the origins of UNFAIRNESS

Book by UCI logic and philosophy of science associate professor Cailin O’Connor explores how inequities emerge and why they persist

Cailin O'Connor Book Cover
 Courtesy of Oxford University Press.
 

From gender to race to religion, the social categories humans use to create and identify groups have far reaching ramifications. In her book, The Origins of Unfairness, UCI logic and philosophy of science associate professor Cailin O’Connor uses formal frameworks of game theory and evolutionary game theory to show how inequities emerge during the seemingly irrelevant process of social group formations. Below, she explains why understanding the underpinnings of unfairness matters, who it impacts and why it’s so tough to tame.

Q: What is unfairness and why does understanding it matter?

A: There are many forms of unfairness. The thing I look at in this book is unfair or inequitable conventions and norms in human groups. These are patterns of behavior or social rules that leave some groups with more resources than others. I especially focus on conventions of bargaining – when we divide resources in our societies, which sorts of people are expected to get more and which are expected to get less? Unfair conventions of this sort are very widespread, so it is important to understand the deep cultural evolutionary processes by which they emerge.

Q: What role do social categories – gender, race, religion and the like – play in establishing inequity?

A: In the book I look at models where groups of people learn over time to interact either by dividing labor or by bargaining. In these models, when you don’t have social categories you end up getting patterns of behavior that are fair. Everyone gets the same payoffs, and in bargaining scenarios they typically end up evenly splitting resources. But when you add social categories the cultural evolution completely changes. Instead, you typically see patterns that end with one group getting more than the other, often by discriminating against the other. I think this helps explain why unfair conventions surrounding social categories are so common.

 Basic processes of cultural evolution and interaction push us toward unfair conventions. 

Q: How can game theory be used to help us understand unfairness?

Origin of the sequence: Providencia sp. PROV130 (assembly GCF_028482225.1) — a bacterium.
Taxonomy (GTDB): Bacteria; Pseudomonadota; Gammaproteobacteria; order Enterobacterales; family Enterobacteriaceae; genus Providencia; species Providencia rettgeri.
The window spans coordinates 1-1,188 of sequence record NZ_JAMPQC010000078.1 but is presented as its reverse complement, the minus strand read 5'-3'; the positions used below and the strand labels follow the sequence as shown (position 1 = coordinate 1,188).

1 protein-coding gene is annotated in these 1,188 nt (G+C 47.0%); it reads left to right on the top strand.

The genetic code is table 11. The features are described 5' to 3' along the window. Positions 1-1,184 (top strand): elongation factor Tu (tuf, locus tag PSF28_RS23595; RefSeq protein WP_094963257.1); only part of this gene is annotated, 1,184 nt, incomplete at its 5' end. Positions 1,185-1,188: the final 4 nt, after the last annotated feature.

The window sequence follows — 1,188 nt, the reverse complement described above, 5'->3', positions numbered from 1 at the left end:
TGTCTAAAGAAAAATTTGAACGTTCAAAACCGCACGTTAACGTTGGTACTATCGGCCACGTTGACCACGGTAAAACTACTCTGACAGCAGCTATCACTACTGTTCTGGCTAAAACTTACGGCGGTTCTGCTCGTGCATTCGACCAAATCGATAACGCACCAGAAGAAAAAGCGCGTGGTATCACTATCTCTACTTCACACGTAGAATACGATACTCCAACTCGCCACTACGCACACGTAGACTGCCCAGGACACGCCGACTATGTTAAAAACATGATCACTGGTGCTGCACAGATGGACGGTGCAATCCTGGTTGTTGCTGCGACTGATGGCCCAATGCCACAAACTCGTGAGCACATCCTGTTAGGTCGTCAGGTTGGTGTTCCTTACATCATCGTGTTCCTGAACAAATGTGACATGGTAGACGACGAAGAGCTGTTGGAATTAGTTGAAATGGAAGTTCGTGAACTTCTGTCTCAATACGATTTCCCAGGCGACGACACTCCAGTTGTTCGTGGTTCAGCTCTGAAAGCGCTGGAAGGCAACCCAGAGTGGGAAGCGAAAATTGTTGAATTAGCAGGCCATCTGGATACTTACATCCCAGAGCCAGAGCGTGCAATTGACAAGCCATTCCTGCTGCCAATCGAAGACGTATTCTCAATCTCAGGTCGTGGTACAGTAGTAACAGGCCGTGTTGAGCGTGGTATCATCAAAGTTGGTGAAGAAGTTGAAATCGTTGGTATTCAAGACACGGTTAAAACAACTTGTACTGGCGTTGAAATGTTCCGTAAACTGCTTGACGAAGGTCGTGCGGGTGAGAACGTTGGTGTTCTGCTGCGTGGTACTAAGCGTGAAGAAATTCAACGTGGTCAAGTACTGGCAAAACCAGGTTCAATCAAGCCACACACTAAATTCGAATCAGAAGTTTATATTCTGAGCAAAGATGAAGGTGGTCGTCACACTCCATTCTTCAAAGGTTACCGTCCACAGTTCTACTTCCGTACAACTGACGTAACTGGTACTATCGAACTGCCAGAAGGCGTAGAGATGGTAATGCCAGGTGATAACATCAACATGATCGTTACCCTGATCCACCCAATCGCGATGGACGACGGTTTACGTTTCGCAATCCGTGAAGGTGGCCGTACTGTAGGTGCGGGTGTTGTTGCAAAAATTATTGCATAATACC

A: Throughout the book I use game theory and evolutionary modeling to try and understand how unfair conventions emerge. These models are simple, and by necessity exclude many relevant features of human societies. But their simplicity allows us to gain insight into processes that typically involve many people and take place over long timespans. They also allow us to exclude features in real societies, and thus draw some conclusions we couldn’t otherwise. For instance, I find that even without gender and racial biases unfair conventions easily emerge in societies. This is not to say these biases don’t play an important role in real inequity – they do. But we can see that simply by having groups divided into categories where everyone learns to do things that benefit them, inequity regularly emerges.

Q: Is there one social category – or a combination of categories – within which you found there to be more inequity than in others? Why do you think that’s the case?

A: I focused on gender in much of the book because it plays a key role in many societies of allowing groups to effectively divide labor. Divisions of labor typically benefit everyone, but can benefit different genders to different degrees. This initial sort of inequality can set the stage for more serious gender inequalities to emerge. This isn’t to say that gender discrimination is more serious than other sorts of discrimination, but I think it is special in being so universal.

Q: Can inequity ultimately be righted? How? And what would this mean for society?

A: One thing I argue is that “ultimately righting” inequity is the wrong way to think. Inequality emerges easily and under many conditions. Basic processes of cultural evolution and interaction push us toward unfair conventions. This means that inequity is instead something we’ll always have to be dealing with and struggling against. 

 

 

 

© UC Irvine School of Social Sciences - 3151 Social Sciences Plaza, Irvine, CA 92697-5100 - 949.824.2766